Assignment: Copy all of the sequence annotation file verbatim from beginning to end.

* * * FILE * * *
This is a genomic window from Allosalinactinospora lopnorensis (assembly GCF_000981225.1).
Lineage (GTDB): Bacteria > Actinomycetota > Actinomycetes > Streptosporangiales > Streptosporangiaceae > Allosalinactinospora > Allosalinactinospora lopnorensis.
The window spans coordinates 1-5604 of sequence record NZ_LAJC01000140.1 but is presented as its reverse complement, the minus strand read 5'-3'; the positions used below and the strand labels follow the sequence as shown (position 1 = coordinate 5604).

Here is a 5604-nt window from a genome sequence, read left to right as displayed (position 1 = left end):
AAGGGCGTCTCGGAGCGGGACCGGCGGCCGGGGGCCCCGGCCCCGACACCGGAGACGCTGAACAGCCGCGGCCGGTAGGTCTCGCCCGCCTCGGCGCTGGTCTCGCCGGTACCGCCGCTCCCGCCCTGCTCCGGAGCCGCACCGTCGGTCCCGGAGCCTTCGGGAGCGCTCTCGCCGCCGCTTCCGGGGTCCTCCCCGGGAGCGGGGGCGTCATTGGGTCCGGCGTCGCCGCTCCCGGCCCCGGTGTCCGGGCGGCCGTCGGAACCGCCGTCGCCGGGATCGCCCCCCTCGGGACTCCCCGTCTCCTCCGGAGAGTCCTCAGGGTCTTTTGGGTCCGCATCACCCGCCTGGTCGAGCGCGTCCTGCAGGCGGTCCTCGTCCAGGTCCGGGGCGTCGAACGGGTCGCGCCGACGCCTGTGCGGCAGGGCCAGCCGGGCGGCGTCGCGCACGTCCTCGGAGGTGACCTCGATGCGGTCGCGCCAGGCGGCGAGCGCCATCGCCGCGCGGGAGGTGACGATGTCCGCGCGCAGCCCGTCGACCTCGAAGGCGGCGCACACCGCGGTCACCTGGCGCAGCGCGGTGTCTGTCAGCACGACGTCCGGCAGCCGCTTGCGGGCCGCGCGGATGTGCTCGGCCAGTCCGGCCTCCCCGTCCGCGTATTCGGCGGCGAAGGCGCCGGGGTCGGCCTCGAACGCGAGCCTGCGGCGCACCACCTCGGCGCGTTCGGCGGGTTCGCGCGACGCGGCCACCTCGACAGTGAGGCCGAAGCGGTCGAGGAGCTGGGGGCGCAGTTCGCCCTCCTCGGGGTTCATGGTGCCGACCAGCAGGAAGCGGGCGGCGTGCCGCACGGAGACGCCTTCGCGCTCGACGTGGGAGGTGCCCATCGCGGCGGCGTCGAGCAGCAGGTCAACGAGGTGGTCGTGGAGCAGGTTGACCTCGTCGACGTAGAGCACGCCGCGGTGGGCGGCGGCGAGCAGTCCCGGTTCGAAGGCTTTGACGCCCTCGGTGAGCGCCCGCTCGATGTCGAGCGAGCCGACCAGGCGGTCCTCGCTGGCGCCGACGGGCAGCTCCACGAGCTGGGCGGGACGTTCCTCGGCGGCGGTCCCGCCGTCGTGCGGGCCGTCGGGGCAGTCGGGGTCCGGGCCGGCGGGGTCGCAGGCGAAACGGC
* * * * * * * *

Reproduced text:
This is a genomic window from Allosalinactinospora lopnorensis (assembly GCF_000981225.1).
Lineage (GTDB): Bacteria > Actinomycetota > Actinomycetes > Streptosporangiales > Streptosporangiaceae > Allosalinactinospora > Allosalinactinospora lopnorensis.
The window spans coordinates 1-5604 of sequence record NZ_LAJC01000140.1 but is presented as its reverse complement, the minus strand read 5'-3'; the positions used below and the strand labels follow the sequence as shown (position 1 = coordinate 5604).

Here is a 5604-nt window from a genome sequence, read left to right as displayed (position 1 = left end):
AAGGGCGTCTCGGAGCGGGACCGGCGGCCGGGGGCCCCGGCCCCGACACCGGAGACGCTGAACAGCCGCGGCCGGTAGGTCTCGCCCGCCTCGGCGCTGGTCTCGCCGGTACCGCCGCTCCCGCCCTGCTCCGGAGCCGCACCGTCGGTCCCGGAGCCTTCGGGAGCGCTCTCGCCGCCGCTTCCGGGGTCCTCCCCGGGAGCGGGGGCGTCATTGGGTCCGGCGTCGCCGCTCCCGGCCCCGGTGTCCGGGCGGCCGTCGGAACCGCCGTCGCCGGGATCGCCCCCCTCGGGACTCCCCGTCTCCTCCGGAGAGTCCTCAGGGTCTTTTGGGTCCGCATCACCCGCCTGGTCGAGCGCGTCCTGCAGGCGGTCCTCGTCCAGGTCCGGGGCGTCGAACGGGTCGCGCCGACGCCTGTGCGGCAGGGCCAGCCGGGCGGCGTCGCGCACGTCCTCGGAGGTGACCTCGATGCGGTCGCGCCAGGCGGCGAGCGCCATCGCCGCGCGGGAGGTGACGATGTCCGCGCGCAGCCCGTCGACCTCGAAGGCGGCGCACACCGCGGTCACCTGGCGCAGCGCGGTGTCTGTCAGCACGACGTCCGGCAGCCGCTTGCGGGCCGCGCGGATGTGCTCGGCCAGTCCGGCCTCCCCGTCCGCGTATTCGGCGGCGAAGGCGCCGGGGTCGGCCTCGAACGCGAGCCTGCGGCGCACCACCTCGGCGCGTTCGGCGGGTTCGCGCGACGCGGCCACCTCGACAGTGAGGCCGAAGCGGTCGAGGAGCTGGGGGCGCAGTTCGCCCTCCTCGGGGTTCATGGTGCCGACCAGCAGGAAGCGGGCGGCGTGCCGCACGGAGACGCCTTCGCGCTCGACGTGGGAGGTGCCCATCGCGGCGGCGTCGAGCAGCAGGTCAACGAGGTGGTCGTGGAGCAGGTTGACCTCGTCGACGTAGAGCACGCCGCGGTGGGCGGCGGCGAGCAGTCCCGGTTCGAAGGCTTTGACGCCCTCGGTGAGCGCCCGCTCGATGTCGAGCGAGCCGACCAGGCGGTCCTCGCTGGCGCCGACGGGCAGCTCCACGAGCTGGGCGGGACGTTCCTCGGCGGCGGTCCCGCCGTCGTGCGGGCCGTCGGGGCAGTCGGGGTCCGGGCCGGCGGGGTCGCAGGCGAAACGGC